So, my statement to you today will be that you should consider all aspects of your life and activities as enabling and empowering you to do sadhana. Sometimes you meditate. It is necessary and helpful. But as you meditate, you must also remain absorbed. And after absorption, you should be able to again employ your mind and intelligence and remain unaffected. That portion is called to be a jeevanmukta. You feel freedom while you remain in the world and you are active.

    So, this assimilation - what should you assimilate? You should assimilate the outcomes of interactions understanding that the interactions were originated by the mind, they are subsisting on the mind and now we can dissolve them in the mind. I don’t think anything else is sadhana. The sadhana is always to embellish or ornament your mind, make it more and more vigorous. You will not be able to do it unless you spend time. ‘What did Swamiji say? He said interactions start from the mind, is it so? Do I have any other answer to find or offer? He also said while the interactions go on, they are subsisting on the mind. Is it true? I feel that all interactions are physical but Swamiji says that this feeling that all interactions are taking place from me, it has to be stabilized and it should guide your life and further interactions.’ That is why the great shanti mantra is there.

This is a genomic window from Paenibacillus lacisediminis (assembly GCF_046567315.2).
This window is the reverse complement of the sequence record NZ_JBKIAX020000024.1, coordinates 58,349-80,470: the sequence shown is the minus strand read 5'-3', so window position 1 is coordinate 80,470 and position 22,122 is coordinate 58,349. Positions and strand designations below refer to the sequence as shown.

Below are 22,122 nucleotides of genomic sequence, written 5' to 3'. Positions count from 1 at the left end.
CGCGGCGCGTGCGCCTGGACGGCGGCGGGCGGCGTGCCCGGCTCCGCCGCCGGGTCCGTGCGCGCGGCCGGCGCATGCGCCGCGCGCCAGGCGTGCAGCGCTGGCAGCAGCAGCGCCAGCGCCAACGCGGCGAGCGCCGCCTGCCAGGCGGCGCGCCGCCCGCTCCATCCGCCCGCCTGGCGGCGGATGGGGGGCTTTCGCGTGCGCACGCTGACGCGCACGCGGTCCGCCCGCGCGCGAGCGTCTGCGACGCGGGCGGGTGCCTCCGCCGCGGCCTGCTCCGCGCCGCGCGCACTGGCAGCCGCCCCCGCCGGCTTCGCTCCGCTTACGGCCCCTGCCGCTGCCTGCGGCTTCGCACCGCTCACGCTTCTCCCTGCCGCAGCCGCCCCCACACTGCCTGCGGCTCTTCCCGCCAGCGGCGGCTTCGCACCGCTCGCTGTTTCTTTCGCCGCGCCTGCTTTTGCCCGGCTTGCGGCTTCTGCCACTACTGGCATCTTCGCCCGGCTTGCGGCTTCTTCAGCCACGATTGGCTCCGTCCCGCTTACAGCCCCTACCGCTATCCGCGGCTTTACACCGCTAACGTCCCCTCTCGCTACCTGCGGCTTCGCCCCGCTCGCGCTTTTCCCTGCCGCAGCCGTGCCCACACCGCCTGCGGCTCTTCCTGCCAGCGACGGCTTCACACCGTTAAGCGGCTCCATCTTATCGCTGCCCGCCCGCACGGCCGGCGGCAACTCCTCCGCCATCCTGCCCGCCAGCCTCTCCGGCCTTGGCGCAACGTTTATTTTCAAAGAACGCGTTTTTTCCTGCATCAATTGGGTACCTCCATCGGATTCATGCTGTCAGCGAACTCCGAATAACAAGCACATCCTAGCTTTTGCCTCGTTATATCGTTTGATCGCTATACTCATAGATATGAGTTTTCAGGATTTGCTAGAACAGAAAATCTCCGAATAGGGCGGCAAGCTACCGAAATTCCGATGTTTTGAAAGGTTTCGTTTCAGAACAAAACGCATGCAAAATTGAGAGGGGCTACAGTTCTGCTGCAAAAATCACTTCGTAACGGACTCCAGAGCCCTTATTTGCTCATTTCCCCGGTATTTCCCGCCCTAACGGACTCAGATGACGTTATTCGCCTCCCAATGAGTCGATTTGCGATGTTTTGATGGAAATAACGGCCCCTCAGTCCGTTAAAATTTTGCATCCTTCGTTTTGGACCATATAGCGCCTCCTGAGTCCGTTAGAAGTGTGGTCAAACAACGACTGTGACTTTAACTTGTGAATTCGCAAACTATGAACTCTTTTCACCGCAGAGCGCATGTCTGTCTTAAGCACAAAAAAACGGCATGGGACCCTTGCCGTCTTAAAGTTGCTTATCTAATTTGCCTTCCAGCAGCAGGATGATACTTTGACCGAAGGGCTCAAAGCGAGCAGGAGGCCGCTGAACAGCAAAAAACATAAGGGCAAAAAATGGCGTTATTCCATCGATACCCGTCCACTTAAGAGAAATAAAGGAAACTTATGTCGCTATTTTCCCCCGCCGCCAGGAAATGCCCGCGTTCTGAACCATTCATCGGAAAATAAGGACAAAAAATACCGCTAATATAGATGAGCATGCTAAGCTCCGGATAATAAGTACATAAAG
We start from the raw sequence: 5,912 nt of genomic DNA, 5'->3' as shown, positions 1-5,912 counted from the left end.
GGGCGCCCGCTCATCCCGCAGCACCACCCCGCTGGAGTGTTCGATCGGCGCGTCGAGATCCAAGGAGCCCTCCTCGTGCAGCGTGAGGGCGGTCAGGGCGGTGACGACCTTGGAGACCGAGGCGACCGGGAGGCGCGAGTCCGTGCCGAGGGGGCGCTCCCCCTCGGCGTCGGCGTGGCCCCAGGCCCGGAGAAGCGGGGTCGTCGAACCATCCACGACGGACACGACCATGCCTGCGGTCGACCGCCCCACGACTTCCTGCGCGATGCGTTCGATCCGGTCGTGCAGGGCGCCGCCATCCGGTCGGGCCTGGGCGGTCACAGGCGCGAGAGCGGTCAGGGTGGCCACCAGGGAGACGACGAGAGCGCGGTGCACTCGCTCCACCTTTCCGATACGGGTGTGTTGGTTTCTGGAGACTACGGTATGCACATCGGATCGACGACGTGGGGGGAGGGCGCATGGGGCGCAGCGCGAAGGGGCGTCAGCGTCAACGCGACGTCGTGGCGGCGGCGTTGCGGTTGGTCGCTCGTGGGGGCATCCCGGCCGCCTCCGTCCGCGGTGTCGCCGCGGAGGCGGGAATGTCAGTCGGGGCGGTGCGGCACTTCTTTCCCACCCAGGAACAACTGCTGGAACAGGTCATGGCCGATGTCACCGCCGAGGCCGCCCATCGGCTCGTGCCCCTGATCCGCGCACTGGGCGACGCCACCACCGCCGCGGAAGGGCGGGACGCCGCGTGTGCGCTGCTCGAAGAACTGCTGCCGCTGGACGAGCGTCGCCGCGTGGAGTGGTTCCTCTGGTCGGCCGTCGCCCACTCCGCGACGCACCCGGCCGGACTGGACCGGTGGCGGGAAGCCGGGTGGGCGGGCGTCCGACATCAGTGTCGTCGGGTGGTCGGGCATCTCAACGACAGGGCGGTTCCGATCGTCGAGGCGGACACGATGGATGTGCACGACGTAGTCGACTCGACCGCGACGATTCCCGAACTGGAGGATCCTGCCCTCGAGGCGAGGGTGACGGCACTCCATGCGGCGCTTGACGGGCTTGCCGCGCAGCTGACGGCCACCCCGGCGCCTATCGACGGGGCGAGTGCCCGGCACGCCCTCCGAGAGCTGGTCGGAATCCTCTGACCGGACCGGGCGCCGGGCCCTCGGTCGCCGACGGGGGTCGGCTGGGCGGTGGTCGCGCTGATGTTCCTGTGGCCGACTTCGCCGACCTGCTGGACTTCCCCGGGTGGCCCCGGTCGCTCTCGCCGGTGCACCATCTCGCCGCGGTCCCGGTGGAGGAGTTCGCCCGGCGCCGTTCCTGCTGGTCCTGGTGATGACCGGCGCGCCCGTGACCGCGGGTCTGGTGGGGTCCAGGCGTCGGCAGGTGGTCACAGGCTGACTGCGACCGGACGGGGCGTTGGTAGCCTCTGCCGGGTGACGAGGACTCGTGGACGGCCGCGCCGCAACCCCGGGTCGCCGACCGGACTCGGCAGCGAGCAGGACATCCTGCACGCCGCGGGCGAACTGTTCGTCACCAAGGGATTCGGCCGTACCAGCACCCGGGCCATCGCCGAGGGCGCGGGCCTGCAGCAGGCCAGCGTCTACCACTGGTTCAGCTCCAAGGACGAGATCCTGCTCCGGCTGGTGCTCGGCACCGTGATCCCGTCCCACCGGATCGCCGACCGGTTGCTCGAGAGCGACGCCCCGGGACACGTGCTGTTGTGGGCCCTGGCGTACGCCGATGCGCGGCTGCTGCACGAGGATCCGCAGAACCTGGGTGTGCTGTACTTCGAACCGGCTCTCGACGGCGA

पूर्णमदः पूर्णमिदं पूर्णात् पूर्णमुदच्यते।
    पूर्णस्य पूर्णमादाय पूर्णमेवावशिष्यते॥ 
    Om pūrṇam-adaḥ pūrṇam-idam pūrṇāt-pūrṇam-udacyate
    Pūrṇasya pūrṇam-ādāya pūrṇam-evāvaśiṣyate ||
    (Shanti Mantra)